Lots of Van Dyke Brown printers lament that a precipitate form inside a Van Dyke Brown solution, obtained during the preparation of the solution itself, or more precisely just before finishing to add C inside A+B, following the conventions and quantities of the VDB classic formula like the Wynn Whyte style says.
Not everyone obtains this precipitate and the principal reason is that ammonium ferric citrate is not a well-defined chemistry substance. (go to Mike Ware page for same examples), that means it changes from distributor to distributor and often from bottle to bottle.
VDB precipitate description
The precipitate I obtained, which has an aspect similar to the one described by many other printers, has a light grey-green color, a milky aspect, as it would be a suspension of fine grey powder. Just to let you understand, it has a color similar to mustard mixed with oil. Once obtained a homogeneous cream, in a ten-minute the oil starts separating from mustard and the visual aspect is, apart from the color, similar to the one obtained with VDB solution.
The precipitate is obtained when 2/3 of C solution has been added to A+B. Suddenly a precipitate takes form, in big quantities, as solution would have reached a saturation point and adding an only drop of C would bring immediately to the precipitate we were talking about. No matter if you mix more slowly, no matter if you let the agitator on for hours: the precipitate is formed and you can’t dissolve it anymore.
If you let the bottle aside, the precipitate settles on the bottom, occupying a volume that is almost the half of the entire solution. Agitating the bottle gives an opaque solution that produces an irregular, granular, maculated and black streaked print. Using the solution on the top of the precipitate, the print is correct, but the volume of solution we could use would only be the 50%. Analogously, filtering the solution means losing a big volume of salts, potentially composed of silver that, if inside solution, could be used to form the image. As the silver nitrate is expensive, it would be better to avoid this settle.
Other settlements in Van Dyke Brown solutions
This precipitate has not to be confused with other settlements obtained in Van Dyke Brown Solutions. It has nothing in common with “silver plating”, which is a fine film of metallic aspect, such a thin mirror. This film settles on the inner surface of the bottle or of the emulsion surface if it’s let at rest for some weeks. It has also nothing in common with the fine precipitate that settles on the bottom of bottles after some days, generally a poor quantity of fine dark green powder. These two types of precipitate usually interest a little percentage of the solution and do not cause problems during the print.
There’s no solution on how to avoid them, if it’s better filtering the solution or collecting the clearer solution near the surface and leaving the other part where it is or again shaking the bottle before using. There’s no match exactly because the ammonium ferric citrate is different for every printer. Sometime shaking augments print dmax, but also add an unpleasant grain; filtering can augment and decrease print contrast, change tones; etc, etc… In general some attempts are necessary to determine which one is the most convenient procedure. Once determined the method, it is easy to keep a constant standard.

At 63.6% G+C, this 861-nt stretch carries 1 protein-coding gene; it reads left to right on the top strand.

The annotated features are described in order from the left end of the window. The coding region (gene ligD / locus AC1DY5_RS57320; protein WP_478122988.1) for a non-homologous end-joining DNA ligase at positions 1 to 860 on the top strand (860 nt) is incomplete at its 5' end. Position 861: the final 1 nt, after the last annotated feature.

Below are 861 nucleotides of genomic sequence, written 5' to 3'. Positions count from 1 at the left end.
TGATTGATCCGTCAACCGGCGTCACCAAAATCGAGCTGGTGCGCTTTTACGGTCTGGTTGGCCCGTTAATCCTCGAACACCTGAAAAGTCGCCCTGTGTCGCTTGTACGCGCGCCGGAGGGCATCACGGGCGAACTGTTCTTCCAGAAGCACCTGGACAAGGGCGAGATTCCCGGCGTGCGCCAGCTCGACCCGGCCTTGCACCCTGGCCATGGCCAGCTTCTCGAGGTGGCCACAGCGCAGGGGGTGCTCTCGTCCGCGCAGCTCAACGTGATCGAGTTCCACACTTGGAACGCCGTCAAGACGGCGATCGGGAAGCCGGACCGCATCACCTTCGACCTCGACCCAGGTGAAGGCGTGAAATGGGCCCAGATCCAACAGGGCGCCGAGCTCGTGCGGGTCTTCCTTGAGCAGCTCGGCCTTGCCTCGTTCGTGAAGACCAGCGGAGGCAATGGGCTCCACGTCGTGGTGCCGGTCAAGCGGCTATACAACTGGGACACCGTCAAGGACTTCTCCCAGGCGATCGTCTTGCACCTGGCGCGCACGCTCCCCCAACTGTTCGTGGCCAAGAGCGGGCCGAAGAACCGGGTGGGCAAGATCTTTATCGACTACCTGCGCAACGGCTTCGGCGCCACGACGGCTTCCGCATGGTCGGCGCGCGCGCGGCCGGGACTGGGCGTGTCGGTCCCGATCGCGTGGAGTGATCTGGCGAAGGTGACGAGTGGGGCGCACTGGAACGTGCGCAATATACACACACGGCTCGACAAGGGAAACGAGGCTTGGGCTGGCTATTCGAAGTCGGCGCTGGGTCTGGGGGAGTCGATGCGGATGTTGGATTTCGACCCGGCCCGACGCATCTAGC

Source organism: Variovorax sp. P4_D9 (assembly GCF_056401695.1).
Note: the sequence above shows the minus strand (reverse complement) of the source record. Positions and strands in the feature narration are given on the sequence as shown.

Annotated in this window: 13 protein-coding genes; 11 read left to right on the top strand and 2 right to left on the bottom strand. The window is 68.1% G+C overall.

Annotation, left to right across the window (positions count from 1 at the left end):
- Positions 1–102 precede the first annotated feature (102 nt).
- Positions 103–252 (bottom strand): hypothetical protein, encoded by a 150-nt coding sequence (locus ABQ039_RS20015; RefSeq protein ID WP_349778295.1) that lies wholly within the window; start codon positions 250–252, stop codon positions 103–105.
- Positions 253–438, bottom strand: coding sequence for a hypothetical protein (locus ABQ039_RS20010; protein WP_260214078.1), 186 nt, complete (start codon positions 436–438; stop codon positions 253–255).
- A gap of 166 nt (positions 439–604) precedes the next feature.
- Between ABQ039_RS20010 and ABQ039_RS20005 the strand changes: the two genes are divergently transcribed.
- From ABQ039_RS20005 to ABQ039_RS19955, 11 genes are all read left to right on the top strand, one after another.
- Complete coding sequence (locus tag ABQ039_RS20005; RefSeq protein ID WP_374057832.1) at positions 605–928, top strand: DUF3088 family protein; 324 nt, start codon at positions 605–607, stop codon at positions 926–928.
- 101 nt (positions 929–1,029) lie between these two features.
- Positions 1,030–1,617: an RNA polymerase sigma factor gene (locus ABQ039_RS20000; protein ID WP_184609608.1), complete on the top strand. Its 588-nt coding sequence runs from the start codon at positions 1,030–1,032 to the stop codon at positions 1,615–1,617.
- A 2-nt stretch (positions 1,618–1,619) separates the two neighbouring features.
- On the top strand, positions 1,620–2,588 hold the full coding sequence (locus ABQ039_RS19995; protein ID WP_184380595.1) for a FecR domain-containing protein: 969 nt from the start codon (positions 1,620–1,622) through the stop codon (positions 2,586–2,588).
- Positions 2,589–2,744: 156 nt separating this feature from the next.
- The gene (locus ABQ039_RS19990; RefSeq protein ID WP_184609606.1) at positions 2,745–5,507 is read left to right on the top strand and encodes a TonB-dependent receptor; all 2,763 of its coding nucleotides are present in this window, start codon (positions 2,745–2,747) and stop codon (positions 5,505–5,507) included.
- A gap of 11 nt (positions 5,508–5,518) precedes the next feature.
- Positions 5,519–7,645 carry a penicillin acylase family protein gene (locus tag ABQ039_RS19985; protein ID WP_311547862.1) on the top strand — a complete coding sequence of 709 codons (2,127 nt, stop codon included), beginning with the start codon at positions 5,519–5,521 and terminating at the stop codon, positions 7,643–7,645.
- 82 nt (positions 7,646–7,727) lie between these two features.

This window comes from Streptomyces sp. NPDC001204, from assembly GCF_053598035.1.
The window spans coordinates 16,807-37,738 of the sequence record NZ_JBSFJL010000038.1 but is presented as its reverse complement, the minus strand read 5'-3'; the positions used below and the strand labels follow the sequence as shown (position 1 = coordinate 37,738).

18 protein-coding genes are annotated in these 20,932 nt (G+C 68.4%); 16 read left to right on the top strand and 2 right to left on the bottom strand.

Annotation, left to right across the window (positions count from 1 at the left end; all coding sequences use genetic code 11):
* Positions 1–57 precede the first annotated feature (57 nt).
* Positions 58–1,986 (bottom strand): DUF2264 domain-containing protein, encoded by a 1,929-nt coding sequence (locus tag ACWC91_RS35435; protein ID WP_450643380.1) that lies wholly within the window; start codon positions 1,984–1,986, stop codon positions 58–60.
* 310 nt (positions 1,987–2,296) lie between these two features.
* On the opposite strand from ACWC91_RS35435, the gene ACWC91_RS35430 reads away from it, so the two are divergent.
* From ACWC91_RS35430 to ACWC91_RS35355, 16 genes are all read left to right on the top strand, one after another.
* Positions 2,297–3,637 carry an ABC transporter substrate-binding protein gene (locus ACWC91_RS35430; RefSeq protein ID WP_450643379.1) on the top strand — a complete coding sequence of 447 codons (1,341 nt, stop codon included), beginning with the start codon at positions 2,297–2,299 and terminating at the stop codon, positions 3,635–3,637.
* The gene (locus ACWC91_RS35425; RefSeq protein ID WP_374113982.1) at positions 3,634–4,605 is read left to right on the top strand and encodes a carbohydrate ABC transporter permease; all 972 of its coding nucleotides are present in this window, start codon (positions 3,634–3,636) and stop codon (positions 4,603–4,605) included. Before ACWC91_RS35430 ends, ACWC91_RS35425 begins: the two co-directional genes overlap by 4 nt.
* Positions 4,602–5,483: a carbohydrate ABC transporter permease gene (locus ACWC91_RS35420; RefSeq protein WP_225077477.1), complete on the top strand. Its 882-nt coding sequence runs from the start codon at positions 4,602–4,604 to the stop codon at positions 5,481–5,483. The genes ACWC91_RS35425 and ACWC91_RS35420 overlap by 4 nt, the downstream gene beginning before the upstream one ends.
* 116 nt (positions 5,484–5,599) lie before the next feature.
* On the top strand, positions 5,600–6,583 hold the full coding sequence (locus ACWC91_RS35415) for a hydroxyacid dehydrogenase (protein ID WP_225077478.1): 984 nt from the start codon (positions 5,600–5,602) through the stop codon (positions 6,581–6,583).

In every case this kind of precipitate, with prudence, has a poor impact on print and do not cause a large lost of salts.
The precipitate we’re talking about has nothing in common even with the white suspension obtained when C is added too quickly in A+B solution. If you energetically mix the obtained solution, this suspension goes easily back in solution. If you did add too quickly the C solution, a completely insoluble gritty settlement takes form.
In every case I always added C in A+B solutions with a lab agitator and a burette regulated for about a drop every second.
Remedy for precipitate inside VDB solutions
Augmenting the concentration of the tartaric acid inside B solution helps avoiding this settlement.
Tartaric acid can also be added in a classical solution that already contains the settlement; in fact, mixing the settlement gives the solution back.
The first time I made this attempt, I added 0.5g of tartaric acid inside the classical solution with the settlement until it completely disappeared. Adding 2.5g of tartaric acid, the settlement disappeared, but the solution had an opaque and absolutely not transparent aspect. Adding some more tartaric acid didn’t turn it transparent; therefore I imagine that this suspension is a different from the original one. Once it is at rest at the bottom of the bottle, a fine and dark powder settle in small quantities that can be easily filtered. Either the solution can be shook before using; in both cases the result is a correct print, without streaks or grains.
This experience brought me to modify the classical VDB solution to focus on the one I identify as VDB2, which is a solution with 4g of tartaric acid instead of the classical 1.5g.
The obtained solution is more contrasted and it has a higher dmax compared to the classical one. Its hue seems the same, even if this one is controlled by some other variables such as the paper humidity.
A big difference is that there’s no more printing out, but paper develops during the first washing. When the exposition is visually controlled, this can modify your own habits, to the detriment of a strong overexposure, but it is still easy to determine the correct exposition after some test prints.
The usage of VDB2 formula, in my case and with my ammonium ferric citrate, allows deeper and more contrasted prints than those obtained with VDB classical formula. The image is anyway similar to the one obtained with Wynn White’s VDB solution, but the huge advantage is that you can use the entire solution and not only the 50%. It is a considerable economical benefit.